Unfortunately, Arizona is now among the places where COVID-19 is spreading the fastest. We were warned about this, and it is one of the reasons why I pushed so hard to use a portion of CARES Act money for a testing and plasma program.
My colleagues and I have adopted a strategic plan to use the CARES Act money. The $95 million federal allocation will be spent on things from support for small business to aid for families that are facing eviction due to economic dislocation.
Both the small business support and the housing help come from what we are calling “Community Investment and Support,” a line item that encompasses $22 million in spending. That includes relatively inexpensive items such as the ongoing “webinars” that our economic development team is doing for small business owners ($30,000) to $2 million in grants to small business owners to $4 million for dislocated workers.
Another $37 million is being spent on continued city operations. That includes money spent to cover payroll for city employees, extra clean ups of streets, protective gear for first responders as well as money spent to make sure that city facilities are COVID-19 safe for use as we reopen over the next few weeks.
An additional $2.5 million has already been allocated by the city manager for support for food delivery programs and care for vulnerable populations. The remaining money (over $33 million) is being kept in reserve for future costs. That will be allocated in July.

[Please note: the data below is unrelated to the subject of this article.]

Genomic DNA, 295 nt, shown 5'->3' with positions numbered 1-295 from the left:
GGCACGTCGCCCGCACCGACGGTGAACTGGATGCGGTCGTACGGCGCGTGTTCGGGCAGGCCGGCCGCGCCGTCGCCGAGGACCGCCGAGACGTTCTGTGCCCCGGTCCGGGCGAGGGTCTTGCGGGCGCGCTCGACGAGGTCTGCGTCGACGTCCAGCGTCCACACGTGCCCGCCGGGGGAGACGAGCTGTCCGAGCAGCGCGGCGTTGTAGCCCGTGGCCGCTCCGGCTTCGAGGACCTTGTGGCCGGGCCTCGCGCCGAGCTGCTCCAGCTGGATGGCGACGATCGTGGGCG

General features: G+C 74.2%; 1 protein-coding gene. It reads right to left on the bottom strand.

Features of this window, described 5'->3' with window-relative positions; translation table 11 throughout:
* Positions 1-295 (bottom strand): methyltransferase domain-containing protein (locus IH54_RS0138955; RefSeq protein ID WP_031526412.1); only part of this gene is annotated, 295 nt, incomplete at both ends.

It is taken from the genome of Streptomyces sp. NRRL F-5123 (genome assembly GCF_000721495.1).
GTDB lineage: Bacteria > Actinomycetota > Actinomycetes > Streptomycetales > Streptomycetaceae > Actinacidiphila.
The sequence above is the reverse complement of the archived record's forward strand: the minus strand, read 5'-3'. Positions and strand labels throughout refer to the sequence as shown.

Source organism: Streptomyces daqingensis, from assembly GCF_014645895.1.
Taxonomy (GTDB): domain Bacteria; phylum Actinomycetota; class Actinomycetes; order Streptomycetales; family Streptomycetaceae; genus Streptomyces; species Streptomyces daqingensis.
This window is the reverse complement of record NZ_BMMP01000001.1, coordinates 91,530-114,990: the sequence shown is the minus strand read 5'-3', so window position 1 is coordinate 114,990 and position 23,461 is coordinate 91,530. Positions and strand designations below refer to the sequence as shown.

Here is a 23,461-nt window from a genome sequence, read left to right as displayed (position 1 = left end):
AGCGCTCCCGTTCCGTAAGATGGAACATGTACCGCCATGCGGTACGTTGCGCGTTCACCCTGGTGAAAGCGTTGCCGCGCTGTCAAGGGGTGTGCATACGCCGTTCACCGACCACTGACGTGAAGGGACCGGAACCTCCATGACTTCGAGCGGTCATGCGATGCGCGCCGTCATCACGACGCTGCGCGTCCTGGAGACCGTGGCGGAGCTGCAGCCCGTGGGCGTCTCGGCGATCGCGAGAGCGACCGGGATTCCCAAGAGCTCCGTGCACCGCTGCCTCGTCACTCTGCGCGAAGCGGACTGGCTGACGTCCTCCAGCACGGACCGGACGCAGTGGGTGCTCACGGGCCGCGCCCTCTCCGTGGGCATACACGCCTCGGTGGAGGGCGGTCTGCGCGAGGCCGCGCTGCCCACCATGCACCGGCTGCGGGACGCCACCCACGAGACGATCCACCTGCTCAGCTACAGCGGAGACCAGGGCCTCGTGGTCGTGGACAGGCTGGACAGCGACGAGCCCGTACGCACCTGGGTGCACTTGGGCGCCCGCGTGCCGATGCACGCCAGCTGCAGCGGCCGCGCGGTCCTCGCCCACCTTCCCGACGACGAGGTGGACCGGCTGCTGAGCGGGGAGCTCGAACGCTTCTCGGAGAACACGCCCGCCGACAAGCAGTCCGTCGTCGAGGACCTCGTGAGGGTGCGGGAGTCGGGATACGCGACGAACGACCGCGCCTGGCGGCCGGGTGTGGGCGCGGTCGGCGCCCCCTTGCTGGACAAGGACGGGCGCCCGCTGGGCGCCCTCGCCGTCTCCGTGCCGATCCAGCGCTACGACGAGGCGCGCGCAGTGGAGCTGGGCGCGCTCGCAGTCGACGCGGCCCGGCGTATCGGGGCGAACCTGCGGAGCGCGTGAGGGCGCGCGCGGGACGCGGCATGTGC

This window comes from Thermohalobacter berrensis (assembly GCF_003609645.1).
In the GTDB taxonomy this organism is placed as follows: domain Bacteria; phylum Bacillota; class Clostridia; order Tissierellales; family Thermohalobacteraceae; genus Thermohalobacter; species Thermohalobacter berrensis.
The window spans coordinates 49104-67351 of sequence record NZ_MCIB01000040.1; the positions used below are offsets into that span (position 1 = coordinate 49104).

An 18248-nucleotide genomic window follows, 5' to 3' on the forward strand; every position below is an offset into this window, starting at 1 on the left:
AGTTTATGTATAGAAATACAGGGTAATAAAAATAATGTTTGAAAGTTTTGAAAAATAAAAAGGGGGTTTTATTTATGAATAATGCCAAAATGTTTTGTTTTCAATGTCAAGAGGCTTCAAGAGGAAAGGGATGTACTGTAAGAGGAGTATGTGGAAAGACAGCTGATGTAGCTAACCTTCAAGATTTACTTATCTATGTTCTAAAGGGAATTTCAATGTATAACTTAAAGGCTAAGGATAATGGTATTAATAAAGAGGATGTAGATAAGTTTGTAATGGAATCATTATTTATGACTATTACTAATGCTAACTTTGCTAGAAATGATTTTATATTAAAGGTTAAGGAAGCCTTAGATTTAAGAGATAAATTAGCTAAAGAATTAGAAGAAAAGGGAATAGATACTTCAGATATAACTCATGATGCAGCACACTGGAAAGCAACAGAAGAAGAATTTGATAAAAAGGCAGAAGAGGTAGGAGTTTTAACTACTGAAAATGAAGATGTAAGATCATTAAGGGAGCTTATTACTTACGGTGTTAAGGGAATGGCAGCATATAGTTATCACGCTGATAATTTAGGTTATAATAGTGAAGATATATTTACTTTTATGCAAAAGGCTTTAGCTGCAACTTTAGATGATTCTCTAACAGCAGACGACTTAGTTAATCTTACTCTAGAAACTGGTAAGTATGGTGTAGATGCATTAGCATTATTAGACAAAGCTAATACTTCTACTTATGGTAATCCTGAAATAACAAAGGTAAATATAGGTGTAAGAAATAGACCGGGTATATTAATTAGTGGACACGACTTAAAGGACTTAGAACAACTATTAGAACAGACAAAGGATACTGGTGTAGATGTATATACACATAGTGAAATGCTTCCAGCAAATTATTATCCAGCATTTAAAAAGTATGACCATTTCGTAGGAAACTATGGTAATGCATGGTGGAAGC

With all that said, we are on the cusp of a second wave of this virus. Please, make sure to remain careful. Also remember, when you wear a mask and take distancing precautions, it’s not only for your sake but for your family, neighbors and co-workers.
Reading the news the last few weeks, it might be hard to remember the run-of-the-mill city business that is still going on.
For a long time, I had pushed for getting the rebuild done on East Broadway. For a bit of background, the Broadway between Camino Seco and Harrison was a textbook definition of a failed road. It was scheduled for work by the RTA, but only in a far off future phase. I got it moved up, but then there were issues with one of the utilities. Then, we had weather issues. Finally, work got started last year.
I would have loved to have had a ribbon cutting to show off the new road, but circumstances prevented that. We didn’t have any fanfare, but anyone driving that area has noticed that we’ve had a fresh piece of blacktop there, along with new lighting and sidewalks.
Despite the road accommodating traffic for a few months now, there are still people working out there. Our crews had to move a sewer line, so Pima County is out there to put the finishing touches on that part of things. There are also city crews working on landscaping.
If you have any questions about the construction, don’t hesitate to call my office.
For those of you who pay your Tucson Water bill online, you will notice some changes on June 17th.
Tucson Water will be moving to a new payment system. The old one, Click2Gov, will be retired on June 16th and current users of the autopay system will have to reregister. If you currently pay through your bank or credit union, that will not change.
For an overview of the new system, Tucson Water set up an FAQ page: https://www.tucsonaz.gov/water/faq-new-online-payment-portal%C2%A0
Stay safe, everyone.